Eventually, the North Korean government decided to release all crew members. The Pueblo is still held by North Korea and remains the second-oldest commissioned ship in the U.S. Navy.

4North Korea is officially NOT Communist anymore.

In 2009, references to Communism were removed from the country's constitution, and "Juche" became the official state ideology, replacing Marxism–Leninism, when the country adopted a new constitution in 1972. Created by Kim Il-sung, it states that the Korean masses are the masters of the country's development, with an emphasis on political, economic and defensive self-sustainability.

5It's not 2013 in North Korea. The year is 102!

The Juche Calendar was introduced in 1997 and is based on Kim Il Sung's date of birth: April 15, 1912. This year is referred to as Juche 1 and the system works forward from there, while it maintains the Gregorian Calendar's traditional months and the number of days in a month.

6North Korea hosts the World's Largest Stadium, seating 150,000 people.

Currently used for football and athletic matches, but most often for Arirang performances --a.k.a. "the Mass Games"-- the May Day Stadium can seat 150,000, the largest of its kind.

Located in Pyongyang, it was finished in 1989. In the late 1990s, a number of North Korean army generals implicated in an assassination attempt on Kim Jong-il were executed via burning in the stadium.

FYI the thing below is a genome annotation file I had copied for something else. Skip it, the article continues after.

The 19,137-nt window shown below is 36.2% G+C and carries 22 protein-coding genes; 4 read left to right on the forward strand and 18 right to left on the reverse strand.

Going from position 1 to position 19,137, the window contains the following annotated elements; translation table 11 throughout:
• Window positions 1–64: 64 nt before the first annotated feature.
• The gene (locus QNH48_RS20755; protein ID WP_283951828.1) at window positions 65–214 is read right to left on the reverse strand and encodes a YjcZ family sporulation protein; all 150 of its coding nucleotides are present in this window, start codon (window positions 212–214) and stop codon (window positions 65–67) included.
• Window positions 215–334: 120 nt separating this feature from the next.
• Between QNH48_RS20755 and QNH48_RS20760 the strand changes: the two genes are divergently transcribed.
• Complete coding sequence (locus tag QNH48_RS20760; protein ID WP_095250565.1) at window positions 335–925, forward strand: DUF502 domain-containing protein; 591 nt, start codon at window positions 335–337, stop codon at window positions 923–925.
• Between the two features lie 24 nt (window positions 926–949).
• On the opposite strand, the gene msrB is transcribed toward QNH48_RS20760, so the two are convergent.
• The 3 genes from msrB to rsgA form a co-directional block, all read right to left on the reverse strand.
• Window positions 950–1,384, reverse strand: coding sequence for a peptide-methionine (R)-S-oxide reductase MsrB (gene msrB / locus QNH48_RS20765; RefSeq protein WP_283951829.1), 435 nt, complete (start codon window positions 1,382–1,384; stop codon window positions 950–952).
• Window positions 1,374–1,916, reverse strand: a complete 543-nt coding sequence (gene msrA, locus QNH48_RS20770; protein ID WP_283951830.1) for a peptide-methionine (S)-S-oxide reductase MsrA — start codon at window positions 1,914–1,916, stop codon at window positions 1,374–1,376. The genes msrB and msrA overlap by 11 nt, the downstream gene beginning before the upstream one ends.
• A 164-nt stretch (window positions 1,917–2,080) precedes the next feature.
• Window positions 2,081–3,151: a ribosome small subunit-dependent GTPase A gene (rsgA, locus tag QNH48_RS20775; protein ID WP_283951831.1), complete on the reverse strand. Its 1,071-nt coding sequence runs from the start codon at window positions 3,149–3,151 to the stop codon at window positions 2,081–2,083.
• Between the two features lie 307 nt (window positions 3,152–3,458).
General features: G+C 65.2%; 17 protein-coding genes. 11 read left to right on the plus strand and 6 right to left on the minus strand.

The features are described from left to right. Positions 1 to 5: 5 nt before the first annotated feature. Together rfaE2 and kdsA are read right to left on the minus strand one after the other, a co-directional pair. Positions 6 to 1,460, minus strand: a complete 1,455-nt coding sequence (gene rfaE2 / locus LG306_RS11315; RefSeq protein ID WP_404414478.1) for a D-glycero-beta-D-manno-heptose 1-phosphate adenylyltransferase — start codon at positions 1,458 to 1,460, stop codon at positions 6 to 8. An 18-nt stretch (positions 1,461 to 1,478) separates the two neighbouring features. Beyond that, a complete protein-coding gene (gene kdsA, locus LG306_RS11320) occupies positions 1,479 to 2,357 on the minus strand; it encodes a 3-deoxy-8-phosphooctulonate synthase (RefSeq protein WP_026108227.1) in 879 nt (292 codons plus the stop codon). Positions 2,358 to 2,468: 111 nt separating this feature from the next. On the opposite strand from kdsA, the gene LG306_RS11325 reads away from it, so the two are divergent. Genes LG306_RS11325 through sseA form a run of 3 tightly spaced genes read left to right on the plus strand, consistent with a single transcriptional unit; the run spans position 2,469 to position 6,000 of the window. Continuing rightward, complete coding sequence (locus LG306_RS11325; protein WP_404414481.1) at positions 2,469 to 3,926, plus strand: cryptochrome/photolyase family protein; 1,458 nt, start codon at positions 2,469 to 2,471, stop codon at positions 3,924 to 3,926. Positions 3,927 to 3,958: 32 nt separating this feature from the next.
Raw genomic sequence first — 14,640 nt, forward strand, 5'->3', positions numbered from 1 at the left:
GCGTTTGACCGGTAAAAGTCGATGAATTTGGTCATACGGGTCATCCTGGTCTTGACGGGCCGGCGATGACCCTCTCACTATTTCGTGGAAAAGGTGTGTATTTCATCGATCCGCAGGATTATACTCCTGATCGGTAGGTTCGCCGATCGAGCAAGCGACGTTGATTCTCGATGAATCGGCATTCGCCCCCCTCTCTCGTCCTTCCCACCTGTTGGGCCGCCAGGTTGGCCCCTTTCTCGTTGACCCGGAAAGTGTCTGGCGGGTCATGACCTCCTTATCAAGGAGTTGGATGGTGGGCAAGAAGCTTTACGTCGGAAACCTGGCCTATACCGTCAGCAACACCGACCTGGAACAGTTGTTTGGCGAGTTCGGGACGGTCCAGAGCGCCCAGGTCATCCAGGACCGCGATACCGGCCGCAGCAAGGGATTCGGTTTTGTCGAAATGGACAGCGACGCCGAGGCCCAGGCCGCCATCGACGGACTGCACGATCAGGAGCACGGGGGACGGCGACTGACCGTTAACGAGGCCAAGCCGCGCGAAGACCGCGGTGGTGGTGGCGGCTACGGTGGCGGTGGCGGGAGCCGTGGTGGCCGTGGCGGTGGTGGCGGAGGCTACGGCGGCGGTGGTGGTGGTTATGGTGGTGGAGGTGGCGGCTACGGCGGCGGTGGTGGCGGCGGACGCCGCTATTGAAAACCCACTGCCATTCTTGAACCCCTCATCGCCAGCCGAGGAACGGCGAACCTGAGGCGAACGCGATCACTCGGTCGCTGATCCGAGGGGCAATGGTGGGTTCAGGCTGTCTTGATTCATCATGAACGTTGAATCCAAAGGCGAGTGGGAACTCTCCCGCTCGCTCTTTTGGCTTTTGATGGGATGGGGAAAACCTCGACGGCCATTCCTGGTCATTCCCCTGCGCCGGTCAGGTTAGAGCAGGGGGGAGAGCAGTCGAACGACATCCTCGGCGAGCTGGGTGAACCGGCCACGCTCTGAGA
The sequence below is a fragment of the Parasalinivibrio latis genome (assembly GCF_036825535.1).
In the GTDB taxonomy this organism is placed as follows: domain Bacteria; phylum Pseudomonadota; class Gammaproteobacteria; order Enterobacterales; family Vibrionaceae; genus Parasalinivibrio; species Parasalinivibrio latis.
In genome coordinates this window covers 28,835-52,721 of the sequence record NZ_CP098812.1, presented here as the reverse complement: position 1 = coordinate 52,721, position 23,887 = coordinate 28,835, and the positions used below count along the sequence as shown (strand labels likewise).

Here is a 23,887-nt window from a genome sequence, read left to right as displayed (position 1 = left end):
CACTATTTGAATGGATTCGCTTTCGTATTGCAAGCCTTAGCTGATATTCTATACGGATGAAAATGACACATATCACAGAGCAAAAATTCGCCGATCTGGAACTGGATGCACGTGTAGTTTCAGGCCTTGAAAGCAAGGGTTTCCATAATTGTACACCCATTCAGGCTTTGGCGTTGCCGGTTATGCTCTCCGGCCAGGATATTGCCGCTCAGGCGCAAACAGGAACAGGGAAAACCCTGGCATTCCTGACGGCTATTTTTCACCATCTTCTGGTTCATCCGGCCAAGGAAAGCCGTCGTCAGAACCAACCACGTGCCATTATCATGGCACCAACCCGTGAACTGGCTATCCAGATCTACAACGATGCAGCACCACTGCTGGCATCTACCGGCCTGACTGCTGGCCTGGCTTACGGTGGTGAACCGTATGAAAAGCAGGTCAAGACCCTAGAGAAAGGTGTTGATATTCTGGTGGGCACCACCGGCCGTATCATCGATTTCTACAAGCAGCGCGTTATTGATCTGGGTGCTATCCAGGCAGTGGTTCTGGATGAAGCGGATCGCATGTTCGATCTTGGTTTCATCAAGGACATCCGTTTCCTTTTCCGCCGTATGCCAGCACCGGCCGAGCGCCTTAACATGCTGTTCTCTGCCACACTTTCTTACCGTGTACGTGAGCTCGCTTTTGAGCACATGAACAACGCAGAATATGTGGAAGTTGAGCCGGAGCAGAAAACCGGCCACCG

7In 2012, North Korean archaeologists announced to the world that they "discovered" the resting place of a UNICORN

In November 2012, North Korean archaeologists claimed to discover a mythical unicorn lair belonging to King Tongmyong, founder of the ancient Korean kingdom. The announcement was made by the History Institute of the DPRK Academy of Social Sciences, which reported that the lair was found 220 yards from a temple in Pyongyang. "A rectangular rock carved with words 'Unicorn Lair' stands in front of the lair. The carved words are believed to date back to the period of Koryo Kingdom (918-1392)," the report said. "The temple served as a relief palace for King Tongmyong, in which there is the lair of his unicorn."

8There are 51 "Social Categories" ranked by their loyalty to the regime.